The Roger Taylor Award is a travel grant for students and early career researchers who have achieved up to ten years of postdoctoral experience to attend the 229th meeting of The Electrochemical Society and submit to Symposium B: Carbon Nanostructures and Devices. The Roger Taylor Award is generously funded by the Taylor family as an endowment to the British Carbon Group.
Dr. Ardemis A. Boghossian
Institute of Chemical Sciences and Engineering (ISIC)
École Polytechnique Fédérale de Lausanne (EPFL)
The winner of the 2016 Roger Taylor award is Dr. Ardemis A. Boghossian who is currently an Assistant Professor at the Institute of Chemical Sciences and Engineering (ISIC) of the École Polytechnique Fédérale de Lausanne (EPFL). Dr. Boghossian received her BSE in Chemical Engineering at the University of Michigan – Ann Arbor. She holds a PhD in Chemical Engineering at the Massachusetts Institute of Technology and served as a Postdoc in the Department of Chemical Engineering at the California Institute of Technology.
Currently, Dr. Boghossian implements an interdisciplinary approach to addressing fundamental challenges and developing novel technologies that exploit the synergy between nanotechnology and synthetic biology. The award consists of a certificate and a £750 prize. Join us at the 229th ECS biannual meeting in San Diego where she will deliver Wrapped Up in Nanotubes: Dynamics of Wrapped Single-Walled Carbon Nanotubes (SWCNTs) within the B Symposia: Carbon Nanostructures and Devices.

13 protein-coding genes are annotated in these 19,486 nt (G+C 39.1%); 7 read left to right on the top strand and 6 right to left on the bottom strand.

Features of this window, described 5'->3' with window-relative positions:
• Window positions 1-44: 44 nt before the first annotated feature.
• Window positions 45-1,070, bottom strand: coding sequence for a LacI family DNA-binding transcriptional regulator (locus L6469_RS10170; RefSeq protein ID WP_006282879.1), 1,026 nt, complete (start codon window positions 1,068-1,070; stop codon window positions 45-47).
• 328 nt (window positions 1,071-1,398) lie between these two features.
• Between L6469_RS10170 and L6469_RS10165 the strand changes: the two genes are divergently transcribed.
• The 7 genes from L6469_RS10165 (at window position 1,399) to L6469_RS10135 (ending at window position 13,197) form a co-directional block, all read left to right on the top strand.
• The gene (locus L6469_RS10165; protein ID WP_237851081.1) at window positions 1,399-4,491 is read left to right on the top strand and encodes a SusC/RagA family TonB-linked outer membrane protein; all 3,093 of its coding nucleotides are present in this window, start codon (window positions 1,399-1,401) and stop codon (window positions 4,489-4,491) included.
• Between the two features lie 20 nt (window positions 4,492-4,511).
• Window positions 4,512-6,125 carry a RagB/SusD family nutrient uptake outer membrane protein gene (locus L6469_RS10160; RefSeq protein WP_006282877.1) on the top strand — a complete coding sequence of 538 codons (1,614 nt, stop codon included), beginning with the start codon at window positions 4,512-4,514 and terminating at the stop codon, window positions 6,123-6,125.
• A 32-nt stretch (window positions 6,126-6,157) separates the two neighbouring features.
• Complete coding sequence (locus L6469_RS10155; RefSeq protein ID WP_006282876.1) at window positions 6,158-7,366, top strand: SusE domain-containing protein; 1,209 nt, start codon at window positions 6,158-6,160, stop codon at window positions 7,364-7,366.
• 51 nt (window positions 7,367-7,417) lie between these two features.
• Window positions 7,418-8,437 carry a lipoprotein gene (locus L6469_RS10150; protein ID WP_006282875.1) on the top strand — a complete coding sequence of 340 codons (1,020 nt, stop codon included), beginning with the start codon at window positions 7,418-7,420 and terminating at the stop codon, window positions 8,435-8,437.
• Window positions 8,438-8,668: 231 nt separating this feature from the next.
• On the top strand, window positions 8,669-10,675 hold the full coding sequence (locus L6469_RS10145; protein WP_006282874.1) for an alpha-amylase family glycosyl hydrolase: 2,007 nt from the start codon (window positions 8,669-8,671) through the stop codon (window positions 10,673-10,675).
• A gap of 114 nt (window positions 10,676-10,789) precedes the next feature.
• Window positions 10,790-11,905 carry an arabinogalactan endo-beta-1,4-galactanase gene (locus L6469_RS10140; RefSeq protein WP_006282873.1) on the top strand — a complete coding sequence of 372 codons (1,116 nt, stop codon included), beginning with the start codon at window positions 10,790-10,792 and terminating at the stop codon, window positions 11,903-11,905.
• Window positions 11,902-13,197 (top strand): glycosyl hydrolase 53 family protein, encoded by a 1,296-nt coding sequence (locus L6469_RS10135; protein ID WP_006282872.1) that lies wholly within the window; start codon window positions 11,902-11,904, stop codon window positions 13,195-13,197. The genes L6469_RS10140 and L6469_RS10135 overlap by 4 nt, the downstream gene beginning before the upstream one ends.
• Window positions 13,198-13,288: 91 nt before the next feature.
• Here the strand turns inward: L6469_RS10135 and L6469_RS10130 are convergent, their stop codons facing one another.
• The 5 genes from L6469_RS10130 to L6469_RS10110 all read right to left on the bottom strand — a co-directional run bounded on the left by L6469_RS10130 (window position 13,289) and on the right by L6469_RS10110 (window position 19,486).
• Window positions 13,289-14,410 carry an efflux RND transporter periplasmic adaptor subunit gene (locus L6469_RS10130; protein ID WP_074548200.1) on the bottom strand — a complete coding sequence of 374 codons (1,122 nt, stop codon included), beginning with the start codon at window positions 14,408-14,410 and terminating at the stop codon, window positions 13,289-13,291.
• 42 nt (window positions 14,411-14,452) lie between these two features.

Monday, May 30, 2016 | 9:00 a.m. | Hilton San Diego Bayfront | Aqua 311 A
About Roger Taylor
Roger Taylor (1935 – 2006), was an Emeritus Professor of Chemistry at the University of Sussex where he published 350 scientific papers and six books and made a significant contribution to the high international reputation of chemistry at Sussex. Prof. Taylor was the winner of the RSC Josef Loschmidt prize in 2002. With the discovery of C60 and the other fullerenes, he was known for research related to the preparation and characterization of novel derivatives of fullerenes, especially those having fluorine, hydrogen, alkyl and aryl group addends; and time and again producing novel structures such as the holey fullerenes, saturnene, triumphene, functionalized dimers and the fullerene trannulenes.
The British Carbon Group (registered charity 207890) is affiliated to The Royal Society of Chemistry, The Institute of Physics and The Society of Chemical Industry.